I had another of those weird table tennis dreams last night. It started as I landed with a group of others at Los Angeles Airport for some huge international tournament. (I have no idea why it was Los Angeles.) After getting off my flight - carrying four huge bags - I stopped at a restaurant. The others with me disappeared, and I found myself at a table with Matt Damon, who was explaining health care to me, but using table tennis terms like "2-1 drill" and "Falkenberg drill." I finally got away from him, and was suddenly at the playing hall, still lugging around four huge bags.

People kept asking me to hit with them, and I kept saying I can't, I have to do my blog. So I'm sitting there at a table in the middle of the hall, surrounded by my four huge bags and lots of tables as players competed, furiously trying to think of something to write about in my blog.

Then I was told the tournament was over, and I realized I had to catch a bus to the airport. I randomly got on a bus, which drove for a while, then let me off at a hotel. I checked in. Almost immediately after getting to my room I realized it was the following morning, 7AM, and I had a 6AM flight back home! Somehow I thought I could still catch the flight. Then I realized I'd left two of my huge bags at the playing all, and two at the previous hotel. (I have no idea how that happened since I'd been lugging all four about with me until now.) I ran to the lobby, and while eating breakfast with a bunch of table tennis players, Dan Seemiller was suddenly sitting across from me, and he said, "Larry, you can catch a taxi to the playing hall, pick up your bags there, then take the taxi to the hotel, pick up your other bags, and still catch your flight."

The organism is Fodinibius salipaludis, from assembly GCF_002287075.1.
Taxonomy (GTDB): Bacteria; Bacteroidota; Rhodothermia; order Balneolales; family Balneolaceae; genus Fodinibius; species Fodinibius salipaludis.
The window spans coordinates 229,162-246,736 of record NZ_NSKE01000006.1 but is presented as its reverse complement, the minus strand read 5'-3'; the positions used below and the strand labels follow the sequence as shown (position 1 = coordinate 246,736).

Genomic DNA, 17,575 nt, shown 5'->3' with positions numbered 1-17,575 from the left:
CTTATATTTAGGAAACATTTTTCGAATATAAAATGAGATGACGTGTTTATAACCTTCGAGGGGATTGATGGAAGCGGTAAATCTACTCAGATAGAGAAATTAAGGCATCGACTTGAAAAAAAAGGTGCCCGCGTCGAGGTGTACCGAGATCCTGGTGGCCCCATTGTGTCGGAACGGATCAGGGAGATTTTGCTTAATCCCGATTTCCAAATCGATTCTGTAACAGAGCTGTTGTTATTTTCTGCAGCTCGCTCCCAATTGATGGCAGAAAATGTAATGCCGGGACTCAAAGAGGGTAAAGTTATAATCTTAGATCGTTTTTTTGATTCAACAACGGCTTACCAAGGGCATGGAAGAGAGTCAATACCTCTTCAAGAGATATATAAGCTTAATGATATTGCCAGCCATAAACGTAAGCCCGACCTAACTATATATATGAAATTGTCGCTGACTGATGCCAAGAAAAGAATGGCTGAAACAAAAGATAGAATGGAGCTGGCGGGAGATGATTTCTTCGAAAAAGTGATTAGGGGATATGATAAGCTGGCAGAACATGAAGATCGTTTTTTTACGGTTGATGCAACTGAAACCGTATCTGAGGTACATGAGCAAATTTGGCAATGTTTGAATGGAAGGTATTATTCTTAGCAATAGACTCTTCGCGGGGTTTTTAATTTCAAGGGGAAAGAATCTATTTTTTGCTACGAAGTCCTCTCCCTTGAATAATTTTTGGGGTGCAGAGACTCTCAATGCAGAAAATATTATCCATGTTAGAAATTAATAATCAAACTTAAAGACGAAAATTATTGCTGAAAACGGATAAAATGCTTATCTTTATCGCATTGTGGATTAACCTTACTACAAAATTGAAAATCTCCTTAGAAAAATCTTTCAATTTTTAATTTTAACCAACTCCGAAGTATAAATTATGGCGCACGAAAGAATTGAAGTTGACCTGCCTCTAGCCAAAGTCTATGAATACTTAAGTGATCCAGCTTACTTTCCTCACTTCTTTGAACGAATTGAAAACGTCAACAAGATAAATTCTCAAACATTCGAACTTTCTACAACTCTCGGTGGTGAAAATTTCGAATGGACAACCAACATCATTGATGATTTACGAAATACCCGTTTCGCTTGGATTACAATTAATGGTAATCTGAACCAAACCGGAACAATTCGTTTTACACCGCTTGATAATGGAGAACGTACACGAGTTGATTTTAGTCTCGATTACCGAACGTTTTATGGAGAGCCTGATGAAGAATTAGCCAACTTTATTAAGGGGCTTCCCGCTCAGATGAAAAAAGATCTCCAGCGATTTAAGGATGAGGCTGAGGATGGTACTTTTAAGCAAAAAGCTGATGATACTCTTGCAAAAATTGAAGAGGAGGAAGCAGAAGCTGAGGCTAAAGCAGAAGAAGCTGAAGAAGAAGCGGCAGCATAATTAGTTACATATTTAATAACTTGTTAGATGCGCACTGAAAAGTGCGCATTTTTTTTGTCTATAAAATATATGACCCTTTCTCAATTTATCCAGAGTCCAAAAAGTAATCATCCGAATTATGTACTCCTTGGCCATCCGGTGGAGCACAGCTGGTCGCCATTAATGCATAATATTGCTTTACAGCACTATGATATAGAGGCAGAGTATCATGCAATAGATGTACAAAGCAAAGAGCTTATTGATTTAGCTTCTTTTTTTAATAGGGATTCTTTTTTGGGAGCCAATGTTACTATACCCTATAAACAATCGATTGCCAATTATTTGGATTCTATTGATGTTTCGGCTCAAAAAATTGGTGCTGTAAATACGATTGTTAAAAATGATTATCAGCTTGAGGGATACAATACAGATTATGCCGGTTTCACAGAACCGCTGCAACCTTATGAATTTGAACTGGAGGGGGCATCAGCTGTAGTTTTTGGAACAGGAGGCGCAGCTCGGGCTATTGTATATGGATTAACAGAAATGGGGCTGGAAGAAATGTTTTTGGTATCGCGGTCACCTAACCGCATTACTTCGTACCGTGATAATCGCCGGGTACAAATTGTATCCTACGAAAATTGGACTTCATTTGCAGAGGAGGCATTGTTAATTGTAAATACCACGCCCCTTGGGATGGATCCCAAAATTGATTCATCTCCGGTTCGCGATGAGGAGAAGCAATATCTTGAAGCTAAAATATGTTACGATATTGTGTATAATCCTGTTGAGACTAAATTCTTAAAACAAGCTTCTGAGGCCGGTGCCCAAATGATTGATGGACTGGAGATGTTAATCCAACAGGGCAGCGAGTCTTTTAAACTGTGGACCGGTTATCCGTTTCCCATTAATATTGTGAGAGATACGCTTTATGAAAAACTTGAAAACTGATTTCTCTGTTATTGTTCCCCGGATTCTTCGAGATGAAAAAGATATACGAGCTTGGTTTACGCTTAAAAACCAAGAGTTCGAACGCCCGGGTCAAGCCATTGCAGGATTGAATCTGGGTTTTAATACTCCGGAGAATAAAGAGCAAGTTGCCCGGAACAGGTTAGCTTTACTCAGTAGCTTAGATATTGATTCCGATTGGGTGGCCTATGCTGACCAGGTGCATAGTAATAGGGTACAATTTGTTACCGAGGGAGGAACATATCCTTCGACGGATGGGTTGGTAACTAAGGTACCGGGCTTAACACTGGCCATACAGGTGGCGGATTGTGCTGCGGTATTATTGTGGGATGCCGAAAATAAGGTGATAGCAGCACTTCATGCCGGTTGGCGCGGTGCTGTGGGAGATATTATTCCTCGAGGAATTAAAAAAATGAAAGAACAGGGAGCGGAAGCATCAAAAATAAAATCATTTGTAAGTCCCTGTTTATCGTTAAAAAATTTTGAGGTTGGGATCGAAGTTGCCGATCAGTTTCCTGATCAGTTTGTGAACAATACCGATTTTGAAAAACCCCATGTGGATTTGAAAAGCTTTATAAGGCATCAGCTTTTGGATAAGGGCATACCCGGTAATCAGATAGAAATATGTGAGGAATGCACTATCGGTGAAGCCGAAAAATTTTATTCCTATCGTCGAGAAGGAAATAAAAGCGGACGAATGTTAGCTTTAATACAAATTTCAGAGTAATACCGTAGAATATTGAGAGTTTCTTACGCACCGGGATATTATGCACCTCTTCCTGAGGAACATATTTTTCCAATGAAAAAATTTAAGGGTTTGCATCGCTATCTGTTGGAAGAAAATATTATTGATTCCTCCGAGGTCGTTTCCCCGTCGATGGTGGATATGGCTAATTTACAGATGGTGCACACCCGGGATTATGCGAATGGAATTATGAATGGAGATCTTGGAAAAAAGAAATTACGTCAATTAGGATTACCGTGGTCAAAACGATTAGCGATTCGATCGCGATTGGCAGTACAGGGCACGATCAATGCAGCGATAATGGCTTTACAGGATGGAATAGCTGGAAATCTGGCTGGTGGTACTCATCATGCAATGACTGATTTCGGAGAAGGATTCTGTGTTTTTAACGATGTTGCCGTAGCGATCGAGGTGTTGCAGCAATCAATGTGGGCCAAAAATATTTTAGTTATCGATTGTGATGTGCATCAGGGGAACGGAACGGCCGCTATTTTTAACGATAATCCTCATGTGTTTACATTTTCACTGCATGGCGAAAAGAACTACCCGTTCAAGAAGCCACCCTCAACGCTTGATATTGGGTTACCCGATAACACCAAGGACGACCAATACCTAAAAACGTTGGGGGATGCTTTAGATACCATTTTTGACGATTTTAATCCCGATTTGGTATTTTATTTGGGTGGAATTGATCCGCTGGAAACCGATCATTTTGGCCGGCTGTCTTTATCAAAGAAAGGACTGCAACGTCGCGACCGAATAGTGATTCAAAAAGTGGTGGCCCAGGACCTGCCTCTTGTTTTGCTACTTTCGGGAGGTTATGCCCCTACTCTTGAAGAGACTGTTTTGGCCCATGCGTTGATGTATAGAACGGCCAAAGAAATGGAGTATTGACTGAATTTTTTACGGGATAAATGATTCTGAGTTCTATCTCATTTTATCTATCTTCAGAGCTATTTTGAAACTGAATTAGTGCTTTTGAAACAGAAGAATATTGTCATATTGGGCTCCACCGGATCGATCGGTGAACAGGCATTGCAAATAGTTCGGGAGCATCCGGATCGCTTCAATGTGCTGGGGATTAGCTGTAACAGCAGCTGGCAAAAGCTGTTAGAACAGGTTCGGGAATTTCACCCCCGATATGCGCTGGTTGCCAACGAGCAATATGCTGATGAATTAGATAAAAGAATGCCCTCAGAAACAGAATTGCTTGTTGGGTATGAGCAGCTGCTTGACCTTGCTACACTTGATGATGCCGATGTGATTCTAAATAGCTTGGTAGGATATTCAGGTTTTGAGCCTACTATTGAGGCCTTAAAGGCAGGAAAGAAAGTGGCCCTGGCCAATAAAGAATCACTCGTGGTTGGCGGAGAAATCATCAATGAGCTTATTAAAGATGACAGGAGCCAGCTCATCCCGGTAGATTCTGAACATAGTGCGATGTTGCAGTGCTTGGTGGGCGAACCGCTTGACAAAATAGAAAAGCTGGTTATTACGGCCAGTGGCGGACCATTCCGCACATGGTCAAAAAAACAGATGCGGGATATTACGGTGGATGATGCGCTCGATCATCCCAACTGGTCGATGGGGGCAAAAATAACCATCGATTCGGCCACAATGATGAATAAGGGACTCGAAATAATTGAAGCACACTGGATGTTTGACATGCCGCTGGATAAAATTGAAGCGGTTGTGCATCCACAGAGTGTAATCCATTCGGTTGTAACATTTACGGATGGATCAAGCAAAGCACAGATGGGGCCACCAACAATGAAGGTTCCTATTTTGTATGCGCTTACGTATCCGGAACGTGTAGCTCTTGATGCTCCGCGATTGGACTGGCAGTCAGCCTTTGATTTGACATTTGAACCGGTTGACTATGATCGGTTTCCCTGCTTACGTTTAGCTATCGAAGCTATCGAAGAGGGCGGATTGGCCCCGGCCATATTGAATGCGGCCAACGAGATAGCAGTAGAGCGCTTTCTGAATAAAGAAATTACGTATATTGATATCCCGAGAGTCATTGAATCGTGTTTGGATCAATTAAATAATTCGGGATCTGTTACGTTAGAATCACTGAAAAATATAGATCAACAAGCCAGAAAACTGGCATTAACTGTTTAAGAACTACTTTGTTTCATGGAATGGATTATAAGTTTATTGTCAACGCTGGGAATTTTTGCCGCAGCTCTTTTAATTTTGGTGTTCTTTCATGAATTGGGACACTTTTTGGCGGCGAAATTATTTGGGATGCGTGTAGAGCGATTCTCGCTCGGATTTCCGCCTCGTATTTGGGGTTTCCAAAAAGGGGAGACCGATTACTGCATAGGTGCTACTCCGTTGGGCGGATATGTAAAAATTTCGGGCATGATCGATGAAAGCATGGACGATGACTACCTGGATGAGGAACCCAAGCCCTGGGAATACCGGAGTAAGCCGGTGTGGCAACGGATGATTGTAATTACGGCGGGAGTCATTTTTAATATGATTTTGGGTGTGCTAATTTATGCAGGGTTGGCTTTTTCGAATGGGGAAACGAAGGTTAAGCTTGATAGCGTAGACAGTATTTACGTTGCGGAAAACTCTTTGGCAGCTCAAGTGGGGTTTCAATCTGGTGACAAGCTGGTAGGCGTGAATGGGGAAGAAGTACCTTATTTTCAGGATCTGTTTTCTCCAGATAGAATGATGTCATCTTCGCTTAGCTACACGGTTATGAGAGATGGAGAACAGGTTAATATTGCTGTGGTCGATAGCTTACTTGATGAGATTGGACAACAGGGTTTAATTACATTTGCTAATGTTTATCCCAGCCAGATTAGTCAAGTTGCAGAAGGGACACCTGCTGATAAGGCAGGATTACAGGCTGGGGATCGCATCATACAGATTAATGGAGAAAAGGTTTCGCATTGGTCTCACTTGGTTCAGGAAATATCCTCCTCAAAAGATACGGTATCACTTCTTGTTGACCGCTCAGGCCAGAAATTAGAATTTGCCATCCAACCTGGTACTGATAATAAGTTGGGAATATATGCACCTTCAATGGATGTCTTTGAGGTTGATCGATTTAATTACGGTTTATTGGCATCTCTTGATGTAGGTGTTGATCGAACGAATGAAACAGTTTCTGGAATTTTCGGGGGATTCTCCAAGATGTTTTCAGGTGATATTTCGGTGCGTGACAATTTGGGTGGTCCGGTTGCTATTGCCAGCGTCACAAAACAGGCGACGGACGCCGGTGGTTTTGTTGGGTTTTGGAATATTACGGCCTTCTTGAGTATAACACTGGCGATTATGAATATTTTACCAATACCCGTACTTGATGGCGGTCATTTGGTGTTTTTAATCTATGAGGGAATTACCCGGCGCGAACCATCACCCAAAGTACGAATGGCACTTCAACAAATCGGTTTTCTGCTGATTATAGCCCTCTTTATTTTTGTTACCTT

Right about now I realized that since it was 7AM (it still was 7AM), and that it was too late to catch the 6AM flight. But Dan started calling me a chicken, so I grabbed my four huge bags (which had reappeared), and rushed out to catch a taxi to go pick up the four huge bags (which were apparently both with me, and at the playing hall and previous hotel, at the same time). After tossing all four huge bags into the trunk of a taxi, I closed the trunk - and the taxi took off without me! I ran after it, yelling for it to stop, and then I woke up in a sweat. It took me a few minutes to realize I wasn't in Los Angeles anymore.

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November 21, 2012

Quick Note on Malware

Most or all of the malware warning problems I blogged about previously seem to be gone, but there might still be some traces left of whatever got the site blacklisted on Google. If you are reading this, you arrived here successfully, so all's well with the world.

Merit Badges for Table Tennis?

As noted in my blog on Monday, there's a great proposal on the USATT web page (by Diego Schaaf and Wei Wang) to award "merit badges" for achieving various rating levels. Read it over and see what you think.

I've always argued that players take ratings way too seriously, and that they are, in general, a very bad thing for junior players. (Here's my article Juniors and Ratings.) Because of ratings players (especially juniors) tend to focus on immediate results instead of long-term improvement; it makes them nervous when they play as they worry about their rating (and this nervousness becomes a habit); and it often causes them not to play tournaments so they can protect their rating (thereby losing valuable tournament experience and so falling behind their peers).